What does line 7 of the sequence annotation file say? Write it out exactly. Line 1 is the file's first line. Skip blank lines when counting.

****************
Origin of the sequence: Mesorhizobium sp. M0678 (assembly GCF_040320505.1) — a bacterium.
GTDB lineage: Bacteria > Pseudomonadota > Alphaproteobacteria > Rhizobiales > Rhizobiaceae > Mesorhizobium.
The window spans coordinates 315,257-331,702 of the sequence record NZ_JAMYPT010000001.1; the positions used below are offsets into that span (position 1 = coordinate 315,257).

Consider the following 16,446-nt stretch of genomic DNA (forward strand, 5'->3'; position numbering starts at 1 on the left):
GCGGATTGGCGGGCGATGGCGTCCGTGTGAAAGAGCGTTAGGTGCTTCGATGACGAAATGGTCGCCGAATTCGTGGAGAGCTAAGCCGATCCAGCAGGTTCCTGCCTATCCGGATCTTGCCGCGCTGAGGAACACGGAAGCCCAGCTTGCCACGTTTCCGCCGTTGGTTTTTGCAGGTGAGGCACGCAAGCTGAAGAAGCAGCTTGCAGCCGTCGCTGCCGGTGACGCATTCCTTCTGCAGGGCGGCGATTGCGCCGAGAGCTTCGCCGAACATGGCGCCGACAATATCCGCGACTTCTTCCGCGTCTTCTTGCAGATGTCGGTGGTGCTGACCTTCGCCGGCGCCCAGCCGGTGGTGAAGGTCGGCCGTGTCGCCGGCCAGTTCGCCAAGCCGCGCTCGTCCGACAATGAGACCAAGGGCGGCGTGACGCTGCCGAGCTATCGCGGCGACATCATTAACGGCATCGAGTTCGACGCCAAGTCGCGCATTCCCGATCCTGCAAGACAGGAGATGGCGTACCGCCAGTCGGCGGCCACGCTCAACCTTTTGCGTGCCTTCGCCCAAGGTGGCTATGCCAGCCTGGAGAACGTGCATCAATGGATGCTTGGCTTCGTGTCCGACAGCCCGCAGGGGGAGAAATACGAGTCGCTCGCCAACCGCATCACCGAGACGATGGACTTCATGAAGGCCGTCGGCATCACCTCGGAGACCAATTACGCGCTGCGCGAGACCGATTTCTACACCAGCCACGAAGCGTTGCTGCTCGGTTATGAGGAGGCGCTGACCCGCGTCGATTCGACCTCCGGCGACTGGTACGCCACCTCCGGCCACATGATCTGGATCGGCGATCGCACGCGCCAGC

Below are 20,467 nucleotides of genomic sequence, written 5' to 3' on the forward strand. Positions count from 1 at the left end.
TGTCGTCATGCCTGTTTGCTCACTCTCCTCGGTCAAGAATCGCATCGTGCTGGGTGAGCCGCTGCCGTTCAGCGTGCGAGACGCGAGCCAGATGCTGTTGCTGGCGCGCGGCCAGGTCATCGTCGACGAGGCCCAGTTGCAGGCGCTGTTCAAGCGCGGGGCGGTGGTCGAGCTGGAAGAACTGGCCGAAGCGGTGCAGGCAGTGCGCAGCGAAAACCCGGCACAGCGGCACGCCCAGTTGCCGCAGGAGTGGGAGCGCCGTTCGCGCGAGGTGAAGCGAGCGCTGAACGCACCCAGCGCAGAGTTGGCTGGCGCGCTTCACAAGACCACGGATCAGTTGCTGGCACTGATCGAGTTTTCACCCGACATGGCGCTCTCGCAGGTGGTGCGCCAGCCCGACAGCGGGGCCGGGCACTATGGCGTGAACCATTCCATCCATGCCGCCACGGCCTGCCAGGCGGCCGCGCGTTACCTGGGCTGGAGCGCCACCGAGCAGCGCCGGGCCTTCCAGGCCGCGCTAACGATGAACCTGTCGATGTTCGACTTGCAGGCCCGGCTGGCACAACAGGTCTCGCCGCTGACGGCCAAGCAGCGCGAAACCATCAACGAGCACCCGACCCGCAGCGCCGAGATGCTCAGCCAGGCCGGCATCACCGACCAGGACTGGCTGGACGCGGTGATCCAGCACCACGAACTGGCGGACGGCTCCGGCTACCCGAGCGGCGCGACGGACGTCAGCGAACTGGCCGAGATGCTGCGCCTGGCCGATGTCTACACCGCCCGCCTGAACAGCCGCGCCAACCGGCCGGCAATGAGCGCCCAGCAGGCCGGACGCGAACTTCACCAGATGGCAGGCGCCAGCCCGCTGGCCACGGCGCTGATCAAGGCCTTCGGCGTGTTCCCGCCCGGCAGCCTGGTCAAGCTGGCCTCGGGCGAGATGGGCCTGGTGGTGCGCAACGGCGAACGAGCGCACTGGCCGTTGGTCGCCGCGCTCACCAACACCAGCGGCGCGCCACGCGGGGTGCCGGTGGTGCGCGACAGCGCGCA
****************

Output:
TGTCGTCATGCCTGTTTGCTCACTCTCCTCGGTCAAGAATCGCATCGTGCTGGGTGAGCCGCTGCCGTTCAGCGTGCGAGACGCGAGCCAGATGCTGTTGCTGGCGCGCGGCCAGGTCATCGTCGACGAGGCCCAGTTGCAGGCGCTGTTCAAGCGCGGGGCGGTGGTCGAGCTGGAAGAACTGGCCGAAGCGGTGCAGGCAGTGCGCAGCGAAAACCCGGCACAGCGGCACGCCCAGTTGCCGCAGGAGTGGGAGCGCCGTTCGCGCGAGGTGAAGCGAGCGCTGAACGCACCCAGCGCAGAGTTGGCTGGCGCGCTTCACAAGACCACGGATCAGTTGCTGGCACTGATCGAGTTTTCACCCGACATGGCGCTCTCGCAGGTGGTGCGCCAGCCCGACAGCGGGGCCGGGCACTATGGCGTGAACCATTCCATCCATGCCGCCACGGCCTGCCAGGCGGCCGCGCGTTACCTGGGCTGGAGCGCCACCGAGCAGCGCCGGGCCTTCCAGGCCGCGCTAACGATGAACCTGTCGATGTTCGACTTGCAGGCCCGGCTGGCACAACAGGTCTCGCCGCTGACGGCCAAGCAGCGCGAAACCATCAACGAGCACCCGACCCGCAGCGCCGAGATGCTCAGCCAGGCCGGCATCACCGACCAGGACTGGCTGGACGCGGTGATCCAGCACCACGAACTGGCGGACGGCTCCGGCTACCCGAGCGGCGCGACGGACGTCAGCGAACTGGCCGAGATGCTGCGCCTGGCCGATGTCTACACCGCCCGCCTGAACAGCCGCGCCAACCGGCCGGCAATGAGCGCCCAGCAGGCCGGACGCGAACTTCACCAGATGGCAGGCGCCAGCCCGCTGGCCACGGCGCTGATCAAGGCCTTCGGCGTGTTCCCGCCCGGCAGCCTGGTCAAGCTGGCCTCGGGCGAGATGGGCCTGGTGGTGCGCAACGGCGAACGAGCGCACTGGCCGTTGGTCGCCGCGCTCACCAACACCAGCGGCGCGCCACGCGGGGTGCCGGTGGTGCGCGACAGCGCGCA